Colour me purple: Cadbury UK Ltd v Comptroller General of Patents, Designs and Trade Marks  EWCA Civ 2715
The well-known confectionary brand Cadbury UK, has been using the iconic colour purple for nearly 100 years. Cadbury UK have been involved in many legal battles regarding registering the trade marks for this famous colour. In its latest legal dispute, the Court of Appeal examines Cadbury’s trade mark history relating to its purple mark and reaffirms what constitutes a series of marks.
The case involved the Appellant (‘Cadbury UK’) appealing against a decision of the Comptroller General of Patents, Designs and Trade Marks (‘Comptroller General’), who refused to alter Cadbury UK’s trade mark (‘the 876 mark’) by deleting part of its description.
Cadbury original registered its purple mark in 1995 but failed to indicate whether this was for a series of trade marks; it failed to specify this on the TM3 form (form used to file an application for a trade mark). In 1998, Cadbury UK later registered the 876 mark with the below clarification:
“The mark consists of the colour purple (Pantone 2685C) as shown on the form of application, applied to the whole visible surface, or being the predominant colour applied to the whole visible surface, of the packaging of the goods.’
In June 2014, Cadbury UK wrote to the registrar stating that the 876 mark ‘…sets out a series of two marks, as is permissible under s.41 of the Act [Trade Mark Act 1994], implemented by Rule 28 of the Trade Mark Rules.’
The Law under the Trade Mark Act 1994
Section 41 subsection 2 sets out the relevant rules that constitutes a series of marks. It states the following:
(2) A series of trade marks means a number of trade marks which resemble each other as to their material particulars and differ only as to matters of a non-distinctive character not substantially affecting the identity of the trade mark.
(3) Rules under this section may include provision as to—
(a)the circumstances in which, and conditions subject to which, division, merger or registration of a series is permitted, and
(b)the purposes for which an application to which the rules apply is to be treated as a single application and those for which it is to be treated as a number of separate applications.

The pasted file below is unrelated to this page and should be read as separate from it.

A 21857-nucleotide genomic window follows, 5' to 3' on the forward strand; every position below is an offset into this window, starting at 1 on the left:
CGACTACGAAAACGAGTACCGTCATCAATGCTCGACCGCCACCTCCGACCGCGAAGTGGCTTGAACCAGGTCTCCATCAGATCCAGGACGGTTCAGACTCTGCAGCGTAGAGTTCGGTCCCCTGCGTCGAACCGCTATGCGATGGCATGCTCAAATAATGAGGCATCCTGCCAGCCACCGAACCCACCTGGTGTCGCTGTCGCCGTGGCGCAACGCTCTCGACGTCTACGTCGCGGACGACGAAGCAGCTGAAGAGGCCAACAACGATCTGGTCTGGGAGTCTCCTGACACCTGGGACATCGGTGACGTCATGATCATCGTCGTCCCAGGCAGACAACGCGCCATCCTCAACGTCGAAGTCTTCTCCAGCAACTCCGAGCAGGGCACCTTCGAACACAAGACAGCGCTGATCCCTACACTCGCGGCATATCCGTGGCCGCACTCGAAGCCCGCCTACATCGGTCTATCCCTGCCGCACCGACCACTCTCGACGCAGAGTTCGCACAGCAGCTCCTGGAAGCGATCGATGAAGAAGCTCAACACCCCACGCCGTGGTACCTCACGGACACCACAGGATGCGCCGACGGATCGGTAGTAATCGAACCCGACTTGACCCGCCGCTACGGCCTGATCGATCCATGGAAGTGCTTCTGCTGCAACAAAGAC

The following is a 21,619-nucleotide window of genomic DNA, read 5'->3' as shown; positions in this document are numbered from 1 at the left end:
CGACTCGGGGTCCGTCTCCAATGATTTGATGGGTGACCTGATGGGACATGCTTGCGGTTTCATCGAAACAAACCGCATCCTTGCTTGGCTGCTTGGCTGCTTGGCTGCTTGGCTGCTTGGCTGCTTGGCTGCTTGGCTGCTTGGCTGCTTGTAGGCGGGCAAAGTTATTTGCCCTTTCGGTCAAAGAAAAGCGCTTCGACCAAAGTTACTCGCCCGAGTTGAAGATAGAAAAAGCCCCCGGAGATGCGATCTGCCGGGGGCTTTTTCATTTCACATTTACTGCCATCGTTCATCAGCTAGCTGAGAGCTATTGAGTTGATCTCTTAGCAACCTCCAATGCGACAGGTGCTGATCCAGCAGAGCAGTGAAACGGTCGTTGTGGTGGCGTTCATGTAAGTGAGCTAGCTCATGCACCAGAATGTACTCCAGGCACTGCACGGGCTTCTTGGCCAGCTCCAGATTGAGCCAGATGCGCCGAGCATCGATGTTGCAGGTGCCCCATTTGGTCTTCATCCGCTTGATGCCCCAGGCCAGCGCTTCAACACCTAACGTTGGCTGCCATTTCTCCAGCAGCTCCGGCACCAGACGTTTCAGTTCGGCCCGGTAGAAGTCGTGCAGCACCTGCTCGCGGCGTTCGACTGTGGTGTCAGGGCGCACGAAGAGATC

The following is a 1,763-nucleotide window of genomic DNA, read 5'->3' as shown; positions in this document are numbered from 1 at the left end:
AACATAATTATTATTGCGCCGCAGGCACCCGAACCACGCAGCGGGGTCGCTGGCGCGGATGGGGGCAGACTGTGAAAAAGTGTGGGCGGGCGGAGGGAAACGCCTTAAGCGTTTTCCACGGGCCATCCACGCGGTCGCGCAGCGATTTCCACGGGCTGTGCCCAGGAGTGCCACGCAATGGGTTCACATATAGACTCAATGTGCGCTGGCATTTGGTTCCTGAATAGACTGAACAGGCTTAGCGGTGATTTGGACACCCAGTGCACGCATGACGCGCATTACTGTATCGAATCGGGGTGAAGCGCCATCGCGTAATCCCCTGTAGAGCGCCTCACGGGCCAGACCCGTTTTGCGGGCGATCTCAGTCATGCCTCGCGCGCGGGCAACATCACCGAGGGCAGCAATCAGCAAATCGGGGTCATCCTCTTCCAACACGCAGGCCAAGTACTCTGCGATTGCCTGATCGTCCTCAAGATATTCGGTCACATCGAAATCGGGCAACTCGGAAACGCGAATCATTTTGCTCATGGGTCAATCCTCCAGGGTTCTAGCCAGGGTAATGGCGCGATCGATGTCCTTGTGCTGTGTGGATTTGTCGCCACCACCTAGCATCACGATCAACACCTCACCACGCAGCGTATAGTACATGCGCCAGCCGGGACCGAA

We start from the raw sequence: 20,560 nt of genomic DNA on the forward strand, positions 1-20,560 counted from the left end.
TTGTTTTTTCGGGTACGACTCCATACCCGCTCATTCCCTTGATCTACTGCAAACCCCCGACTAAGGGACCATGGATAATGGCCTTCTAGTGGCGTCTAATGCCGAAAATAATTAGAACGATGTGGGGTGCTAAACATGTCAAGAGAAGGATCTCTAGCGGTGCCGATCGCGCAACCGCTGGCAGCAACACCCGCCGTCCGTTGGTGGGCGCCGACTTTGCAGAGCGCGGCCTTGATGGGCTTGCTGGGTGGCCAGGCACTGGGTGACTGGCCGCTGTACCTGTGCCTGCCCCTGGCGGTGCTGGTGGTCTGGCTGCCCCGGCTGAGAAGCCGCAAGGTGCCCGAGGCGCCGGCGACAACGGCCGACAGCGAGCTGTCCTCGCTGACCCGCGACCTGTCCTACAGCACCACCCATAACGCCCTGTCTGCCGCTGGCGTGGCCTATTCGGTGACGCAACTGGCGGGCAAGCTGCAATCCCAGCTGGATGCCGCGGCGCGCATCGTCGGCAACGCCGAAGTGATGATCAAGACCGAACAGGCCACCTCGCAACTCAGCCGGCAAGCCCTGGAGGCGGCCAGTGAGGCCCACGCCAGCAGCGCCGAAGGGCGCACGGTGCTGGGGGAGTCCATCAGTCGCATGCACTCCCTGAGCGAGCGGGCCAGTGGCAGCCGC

Section 44 sets out the relevant rules that govern the alteration of trade marks. It states the following:
Alteration of registered trade mark.
(1)A registered trade mark shall not be altered in the register, during the period of registration or on renewal.
(2) Nevertheless, the registrar may, at the request of the proprietor, allow the alteration of a registered trade mark where the mark includes the proprietor’s name or address and the alteration is limited to alteration of that name or address and does not substantially affect the identity of the mark.
Due to the above, Cadbury UK would have been prohibited from altering their trade mark to further clarify or change the 876 mark. Instead Cadbury UK chose to argue that the 876 mark that it registered was a series of marks. Cadbury was prompted to do this as a result of its previous legal dispute with Nestlé (competitor brand) over another trade mark for the same purple colour (‘the 879 mark’). Cadbury UK had ‘…inferred from the Court of Appeal’s analysis that if the predominant colour wording could be removed from the description, leaving only the whole surface wording, the objection found to be established by the Court of Appeal against the 879 mark might be overcome for the 876 mark.’
In October 2014, Cadbury UK’s application to amend the 876 mark was rejected as the registrar did not think it constituted a series of marks. A slew of legal applications and hearings ensued.
In this case, the Court of Appeal found that it had jurisdiction to infer whether a trade mark was registered as a series of marks. However, on a true construction of the 876 mark, the Court could not make a finding that the 876 was meant to be registered as a series of marks. Lord Justice Floyd in the Court of Appeal found that ‘…the reader would conclude that the 876 registration was an attempt to register a single mark which falls foul of the requirements of clarity and precision.’.Consequently, the 876 mark did not constitute a series of marks and the 876 mark could not be amended.
By Fatima Amedu